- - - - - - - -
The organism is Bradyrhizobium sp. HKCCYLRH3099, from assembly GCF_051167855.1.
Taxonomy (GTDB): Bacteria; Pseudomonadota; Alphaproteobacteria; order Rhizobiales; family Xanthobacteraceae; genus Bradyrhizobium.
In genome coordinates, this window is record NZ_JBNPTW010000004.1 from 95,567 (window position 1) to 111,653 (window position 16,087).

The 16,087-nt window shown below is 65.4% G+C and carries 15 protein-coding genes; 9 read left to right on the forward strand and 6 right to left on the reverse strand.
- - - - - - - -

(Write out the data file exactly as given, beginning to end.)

The organism is Bradyrhizobium sp. HKCCYLRH3099, from assembly GCF_051167855.1.
Taxonomy (GTDB): Bacteria; Pseudomonadota; Alphaproteobacteria; order Rhizobiales; family Xanthobacteraceae; genus Bradyrhizobium.
In genome coordinates, this window is record NZ_JBNPTW010000004.1 from 95,567 (window position 1) to 111,653 (window position 16,087).

The 16,087-nt window shown below is 65.4% G+C and carries 15 protein-coding genes; 9 read left to right on the forward strand and 6 right to left on the reverse strand.